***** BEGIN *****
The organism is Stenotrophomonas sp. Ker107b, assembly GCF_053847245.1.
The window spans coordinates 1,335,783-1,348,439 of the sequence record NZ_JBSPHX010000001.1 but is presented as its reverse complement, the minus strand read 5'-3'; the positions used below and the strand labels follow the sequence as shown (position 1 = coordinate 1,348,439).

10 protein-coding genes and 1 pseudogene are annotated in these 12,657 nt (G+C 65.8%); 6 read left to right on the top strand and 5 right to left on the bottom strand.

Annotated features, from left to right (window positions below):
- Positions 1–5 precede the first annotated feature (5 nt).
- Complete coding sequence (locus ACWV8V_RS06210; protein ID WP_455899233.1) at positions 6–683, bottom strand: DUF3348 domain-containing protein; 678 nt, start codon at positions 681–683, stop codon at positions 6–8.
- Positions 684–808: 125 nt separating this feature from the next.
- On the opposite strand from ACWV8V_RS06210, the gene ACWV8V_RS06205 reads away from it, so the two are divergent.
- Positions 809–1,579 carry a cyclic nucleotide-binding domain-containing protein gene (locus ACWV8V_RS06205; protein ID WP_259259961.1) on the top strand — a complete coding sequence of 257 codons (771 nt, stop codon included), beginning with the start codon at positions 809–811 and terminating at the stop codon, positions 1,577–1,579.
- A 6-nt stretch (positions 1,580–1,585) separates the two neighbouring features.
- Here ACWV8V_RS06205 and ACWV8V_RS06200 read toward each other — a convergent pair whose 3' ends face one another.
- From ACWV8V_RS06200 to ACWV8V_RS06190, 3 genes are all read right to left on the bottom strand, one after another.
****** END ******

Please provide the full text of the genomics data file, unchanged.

The organism is Stenotrophomonas sp. Ker107b, assembly GCF_053847245.1.
The window spans coordinates 1,335,783-1,348,439 of the sequence record NZ_JBSPHX010000001.1 but is presented as its reverse complement, the minus strand read 5'-3'; the positions used below and the strand labels follow the sequence as shown (position 1 = coordinate 1,348,439).

10 protein-coding genes and 1 pseudogene are annotated in these 12,657 nt (G+C 65.8%); 6 read left to right on the top strand and 5 right to left on the bottom strand.

Annotated features, from left to right (window positions below):
- Positions 1–5 precede the first annotated feature (5 nt).
- Complete coding sequence (locus ACWV8V_RS06210; protein ID WP_455899233.1) at positions 6–683, bottom strand: DUF3348 domain-containing protein; 678 nt, start codon at positions 681–683, stop codon at positions 6–8.
- Positions 684–808: 125 nt separating this feature from the next.
- On the opposite strand from ACWV8V_RS06210, the gene ACWV8V_RS06205 reads away from it, so the two are divergent.
- Positions 809–1,579 carry a cyclic nucleotide-binding domain-containing protein gene (locus ACWV8V_RS06205; protein ID WP_259259961.1) on the top strand — a complete coding sequence of 257 codons (771 nt, stop codon included), beginning with the start codon at positions 809–811 and terminating at the stop codon, positions 1,577–1,579.
- A 6-nt stretch (positions 1,580–1,585) separates the two neighbouring features.
- Here ACWV8V_RS06205 and ACWV8V_RS06200 read toward each other — a convergent pair whose 3' ends face one another.
- From ACWV8V_RS06200 to ACWV8V_RS06190, 3 genes are all read right to left on the bottom strand, one after another.